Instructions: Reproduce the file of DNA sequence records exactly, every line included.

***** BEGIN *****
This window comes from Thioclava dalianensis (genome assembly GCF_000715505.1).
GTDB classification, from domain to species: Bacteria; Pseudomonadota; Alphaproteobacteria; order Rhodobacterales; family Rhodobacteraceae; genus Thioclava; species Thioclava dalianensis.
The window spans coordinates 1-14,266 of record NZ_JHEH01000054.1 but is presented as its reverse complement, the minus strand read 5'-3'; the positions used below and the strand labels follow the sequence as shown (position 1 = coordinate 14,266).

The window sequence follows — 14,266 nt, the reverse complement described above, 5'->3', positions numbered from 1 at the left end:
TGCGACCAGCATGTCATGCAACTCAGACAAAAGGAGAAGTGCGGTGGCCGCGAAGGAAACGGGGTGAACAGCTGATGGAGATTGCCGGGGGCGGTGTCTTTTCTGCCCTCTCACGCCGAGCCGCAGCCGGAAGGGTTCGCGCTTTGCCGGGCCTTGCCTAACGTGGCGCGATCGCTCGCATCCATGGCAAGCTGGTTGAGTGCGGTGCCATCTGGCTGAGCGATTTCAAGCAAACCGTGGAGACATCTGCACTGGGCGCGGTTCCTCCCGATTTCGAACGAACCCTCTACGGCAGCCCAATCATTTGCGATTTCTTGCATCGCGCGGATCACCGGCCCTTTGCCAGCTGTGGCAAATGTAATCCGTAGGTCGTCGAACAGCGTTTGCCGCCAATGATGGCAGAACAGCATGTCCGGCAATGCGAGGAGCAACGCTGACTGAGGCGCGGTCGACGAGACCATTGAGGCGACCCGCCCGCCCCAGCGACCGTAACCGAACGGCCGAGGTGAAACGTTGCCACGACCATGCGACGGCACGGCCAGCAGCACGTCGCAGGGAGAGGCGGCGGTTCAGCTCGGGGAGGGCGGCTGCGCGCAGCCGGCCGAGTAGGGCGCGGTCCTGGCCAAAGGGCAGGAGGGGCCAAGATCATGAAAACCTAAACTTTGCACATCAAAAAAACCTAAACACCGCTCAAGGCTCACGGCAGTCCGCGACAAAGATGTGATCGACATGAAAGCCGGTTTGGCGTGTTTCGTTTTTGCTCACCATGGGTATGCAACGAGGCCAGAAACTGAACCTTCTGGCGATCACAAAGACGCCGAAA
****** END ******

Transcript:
This window comes from Thioclava dalianensis (genome assembly GCF_000715505.1).
GTDB classification, from domain to species: Bacteria; Pseudomonadota; Alphaproteobacteria; order Rhodobacterales; family Rhodobacteraceae; genus Thioclava; species Thioclava dalianensis.
The window spans coordinates 1-14,266 of record NZ_JHEH01000054.1 but is presented as its reverse complement, the minus strand read 5'-3'; the positions used below and the strand labels follow the sequence as shown (position 1 = coordinate 14,266).

The window sequence follows — 14,266 nt, the reverse complement described above, 5'->3', positions numbered from 1 at the left end:
TGCGACCAGCATGTCATGCAACTCAGACAAAAGGAGAAGTGCGGTGGCCGCGAAGGAAACGGGGTGAACAGCTGATGGAGATTGCCGGGGGCGGTGTCTTTTCTGCCCTCTCACGCCGAGCCGCAGCCGGAAGGGTTCGCGCTTTGCCGGGCCTTGCCTAACGTGGCGCGATCGCTCGCATCCATGGCAAGCTGGTTGAGTGCGGTGCCATCTGGCTGAGCGATTTCAAGCAAACCGTGGAGACATCTGCACTGGGCGCGGTTCCTCCCGATTTCGAACGAACCCTCTACGGCAGCCCAATCATTTGCGATTTCTTGCATCGCGCGGATCACCGGCCCTTTGCCAGCTGTGGCAAATGTAATCCGTAGGTCGTCGAACAGCGTTTGCCGCCAATGATGGCAGAACAGCATGTCCGGCAATGCGAGGAGCAACGCTGACTGAGGCGCGGTCGACGAGACCATTGAGGCGACCCGCCCGCCCCAGCGACCGTAACCGAACGGCCGAGGTGAAACGTTGCCACGACCATGCGACGGCACGGCCAGCAGCACGTCGCAGGGAGAGGCGGCGGTTCAGCTCGGGGAGGGCGGCTGCGCGCAGCCGGCCGAGTAGGGCGCGGTCCTGGCCAAAGGGCAGGAGGGGCCAAGATCATGAAAACCTAAACTTTGCACATCAAAAAAACCTAAACACCGCTCAAGGCTCACGGCAGTCCGCGACAAAGATGTGATCGACATGAAAGCCGGTTTGGCGTGTTTCGTTTTTGCTCACCATGGGTATGCAACGAGGCCAGAAACTGAACCTTCTGGCGATCACAAAGACGCCGAAA